Chinese-to-English Dictionary

Relationship: Child of im/migrant

When my dad first came to America, he didn’t know a single word of English, but he knew how to fix things and was good with his hands. So, in order to pay for the plane tickets for my mom, grandma, and aunts to come to America he had to work doing what he was good at. One of the first things my dad bought in America was this dictionary. He got a job helping install heating and air conditioners and needed to be able to converse with clients and sales people. I remember my dad would sit next to me, as I did my homework at the dining room table, and unfurl his blueprints and pull out this dictionary just in case he needed it. I would always be amazed at the different characters in the book. Often times I would point to a particularly nice looking one and ask him what it was. He would look at me and say he’d tell me after I finished my homework. When we were both finally done with our work we would sit side by side and he would tell me what the characters meant as well as writing it neatly on a scrap piece of paper. I would attempt to copy his elegant brush strokes, but I always ended up with something that looked like a toddler’s doodling than anything that resembled writing. As I got older we got phones and computers that could do the same job as the dictionary, and it went from the dining room to a rarely opened cabinet. Sometimes though I see my dad open the cabinet and take out the dictionary while wistfully recalling the days he used it.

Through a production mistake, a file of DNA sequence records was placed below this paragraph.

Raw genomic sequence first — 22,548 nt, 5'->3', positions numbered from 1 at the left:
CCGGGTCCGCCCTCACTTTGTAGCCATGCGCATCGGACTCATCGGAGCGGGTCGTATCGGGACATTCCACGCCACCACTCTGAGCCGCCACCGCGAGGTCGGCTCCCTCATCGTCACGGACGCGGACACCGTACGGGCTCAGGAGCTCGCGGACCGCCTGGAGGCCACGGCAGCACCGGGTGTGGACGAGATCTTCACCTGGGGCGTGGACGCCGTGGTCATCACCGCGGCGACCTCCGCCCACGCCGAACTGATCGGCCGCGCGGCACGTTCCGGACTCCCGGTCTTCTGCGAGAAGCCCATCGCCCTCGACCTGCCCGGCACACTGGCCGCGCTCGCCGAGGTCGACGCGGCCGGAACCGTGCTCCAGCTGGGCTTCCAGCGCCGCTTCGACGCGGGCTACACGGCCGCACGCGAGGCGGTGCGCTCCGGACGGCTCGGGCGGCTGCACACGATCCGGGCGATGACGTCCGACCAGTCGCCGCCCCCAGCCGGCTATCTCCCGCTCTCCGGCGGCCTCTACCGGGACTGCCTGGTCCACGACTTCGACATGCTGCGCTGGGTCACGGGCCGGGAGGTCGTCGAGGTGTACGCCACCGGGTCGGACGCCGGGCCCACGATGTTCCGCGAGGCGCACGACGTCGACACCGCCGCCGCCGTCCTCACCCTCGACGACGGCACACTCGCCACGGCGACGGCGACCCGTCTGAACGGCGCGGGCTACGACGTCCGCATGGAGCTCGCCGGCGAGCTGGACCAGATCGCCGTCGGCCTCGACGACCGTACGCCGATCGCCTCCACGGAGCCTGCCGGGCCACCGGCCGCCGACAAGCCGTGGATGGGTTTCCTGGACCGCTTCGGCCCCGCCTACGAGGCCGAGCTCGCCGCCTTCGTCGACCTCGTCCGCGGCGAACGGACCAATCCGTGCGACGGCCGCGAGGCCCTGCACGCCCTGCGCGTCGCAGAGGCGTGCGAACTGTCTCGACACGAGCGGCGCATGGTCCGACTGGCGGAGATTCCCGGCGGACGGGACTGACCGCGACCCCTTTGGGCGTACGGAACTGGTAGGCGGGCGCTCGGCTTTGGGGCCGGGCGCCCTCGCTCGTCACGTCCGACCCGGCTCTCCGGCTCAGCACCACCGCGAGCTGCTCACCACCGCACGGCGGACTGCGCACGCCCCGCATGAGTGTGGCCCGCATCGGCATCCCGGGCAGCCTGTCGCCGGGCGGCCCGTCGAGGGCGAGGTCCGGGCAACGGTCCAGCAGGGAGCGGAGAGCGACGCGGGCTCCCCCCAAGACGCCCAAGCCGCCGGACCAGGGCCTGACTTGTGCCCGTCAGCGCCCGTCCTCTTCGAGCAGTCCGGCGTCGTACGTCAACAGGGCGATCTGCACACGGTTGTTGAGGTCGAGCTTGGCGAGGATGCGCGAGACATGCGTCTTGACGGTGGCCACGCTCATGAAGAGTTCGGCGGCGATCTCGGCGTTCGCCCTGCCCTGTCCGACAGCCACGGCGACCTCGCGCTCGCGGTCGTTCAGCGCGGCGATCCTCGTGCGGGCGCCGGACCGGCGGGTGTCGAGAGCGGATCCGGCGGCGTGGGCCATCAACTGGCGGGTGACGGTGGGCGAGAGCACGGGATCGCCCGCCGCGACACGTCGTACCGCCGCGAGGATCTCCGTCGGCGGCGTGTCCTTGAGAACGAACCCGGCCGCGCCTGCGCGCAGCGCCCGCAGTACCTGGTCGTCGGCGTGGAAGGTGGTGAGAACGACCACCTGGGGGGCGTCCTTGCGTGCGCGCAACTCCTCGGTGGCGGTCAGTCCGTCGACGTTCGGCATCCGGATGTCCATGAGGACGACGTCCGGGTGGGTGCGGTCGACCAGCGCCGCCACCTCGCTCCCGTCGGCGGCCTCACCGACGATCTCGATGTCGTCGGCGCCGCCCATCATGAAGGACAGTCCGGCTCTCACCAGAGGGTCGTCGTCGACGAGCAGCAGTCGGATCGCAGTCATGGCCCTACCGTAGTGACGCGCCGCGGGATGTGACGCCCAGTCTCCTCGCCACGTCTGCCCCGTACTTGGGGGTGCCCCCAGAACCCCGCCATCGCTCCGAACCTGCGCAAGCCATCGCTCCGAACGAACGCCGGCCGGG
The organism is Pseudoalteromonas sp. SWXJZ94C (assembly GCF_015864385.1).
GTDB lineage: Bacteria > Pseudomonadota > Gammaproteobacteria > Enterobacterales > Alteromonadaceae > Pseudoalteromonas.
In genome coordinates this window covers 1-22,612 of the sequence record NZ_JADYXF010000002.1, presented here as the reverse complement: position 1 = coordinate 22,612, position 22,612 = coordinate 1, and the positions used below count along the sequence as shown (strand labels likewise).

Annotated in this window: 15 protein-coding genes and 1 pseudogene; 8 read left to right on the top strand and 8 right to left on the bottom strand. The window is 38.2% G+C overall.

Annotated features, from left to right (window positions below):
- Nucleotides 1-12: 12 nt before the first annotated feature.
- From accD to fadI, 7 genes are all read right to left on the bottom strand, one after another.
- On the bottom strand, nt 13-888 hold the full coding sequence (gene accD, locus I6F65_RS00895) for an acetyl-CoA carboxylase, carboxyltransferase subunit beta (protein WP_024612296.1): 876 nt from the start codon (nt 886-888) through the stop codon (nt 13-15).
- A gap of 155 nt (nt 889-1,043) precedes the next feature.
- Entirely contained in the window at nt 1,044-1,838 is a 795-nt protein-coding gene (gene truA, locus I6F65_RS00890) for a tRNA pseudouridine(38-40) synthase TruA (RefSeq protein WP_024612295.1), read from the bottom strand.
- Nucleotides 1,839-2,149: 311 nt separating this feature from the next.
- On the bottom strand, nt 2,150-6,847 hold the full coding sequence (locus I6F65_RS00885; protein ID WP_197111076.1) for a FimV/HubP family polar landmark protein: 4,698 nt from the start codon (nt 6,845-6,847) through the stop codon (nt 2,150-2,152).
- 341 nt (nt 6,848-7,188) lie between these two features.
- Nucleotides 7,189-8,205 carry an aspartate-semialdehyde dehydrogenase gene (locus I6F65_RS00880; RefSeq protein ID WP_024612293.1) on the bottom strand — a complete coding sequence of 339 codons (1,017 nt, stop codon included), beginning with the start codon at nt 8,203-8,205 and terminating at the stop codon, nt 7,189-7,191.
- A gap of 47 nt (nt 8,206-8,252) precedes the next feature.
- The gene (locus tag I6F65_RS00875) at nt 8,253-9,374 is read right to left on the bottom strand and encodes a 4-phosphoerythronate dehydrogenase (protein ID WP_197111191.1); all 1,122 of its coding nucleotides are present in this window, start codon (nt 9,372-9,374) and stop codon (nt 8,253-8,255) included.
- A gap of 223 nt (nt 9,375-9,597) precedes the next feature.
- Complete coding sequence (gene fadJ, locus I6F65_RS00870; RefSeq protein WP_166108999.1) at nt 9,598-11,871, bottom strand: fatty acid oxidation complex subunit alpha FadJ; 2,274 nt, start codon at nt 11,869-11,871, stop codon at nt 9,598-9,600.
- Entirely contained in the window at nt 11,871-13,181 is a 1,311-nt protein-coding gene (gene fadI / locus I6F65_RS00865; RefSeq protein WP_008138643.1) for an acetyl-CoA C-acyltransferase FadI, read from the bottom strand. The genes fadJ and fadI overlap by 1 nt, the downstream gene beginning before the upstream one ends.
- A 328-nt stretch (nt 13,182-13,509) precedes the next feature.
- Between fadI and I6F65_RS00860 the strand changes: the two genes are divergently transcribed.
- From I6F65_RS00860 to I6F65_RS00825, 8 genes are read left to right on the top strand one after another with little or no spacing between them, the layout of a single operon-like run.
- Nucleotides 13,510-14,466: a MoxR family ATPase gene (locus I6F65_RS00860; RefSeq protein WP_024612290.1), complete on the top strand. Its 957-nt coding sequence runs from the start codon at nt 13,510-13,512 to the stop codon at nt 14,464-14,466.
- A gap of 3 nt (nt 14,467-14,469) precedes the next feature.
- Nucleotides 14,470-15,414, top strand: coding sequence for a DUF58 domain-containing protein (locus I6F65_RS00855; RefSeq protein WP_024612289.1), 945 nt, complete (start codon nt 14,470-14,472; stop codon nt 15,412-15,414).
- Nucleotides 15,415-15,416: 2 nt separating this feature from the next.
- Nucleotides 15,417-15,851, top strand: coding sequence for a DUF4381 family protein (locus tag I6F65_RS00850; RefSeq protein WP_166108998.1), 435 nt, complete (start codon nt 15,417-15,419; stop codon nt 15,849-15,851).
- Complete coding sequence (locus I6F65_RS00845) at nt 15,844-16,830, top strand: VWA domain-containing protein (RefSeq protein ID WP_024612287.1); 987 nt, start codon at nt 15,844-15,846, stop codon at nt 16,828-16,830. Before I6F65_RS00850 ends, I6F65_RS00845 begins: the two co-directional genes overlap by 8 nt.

Year: 2004

– Annie

Relationship:  Child of im/migrant Child of im/migrant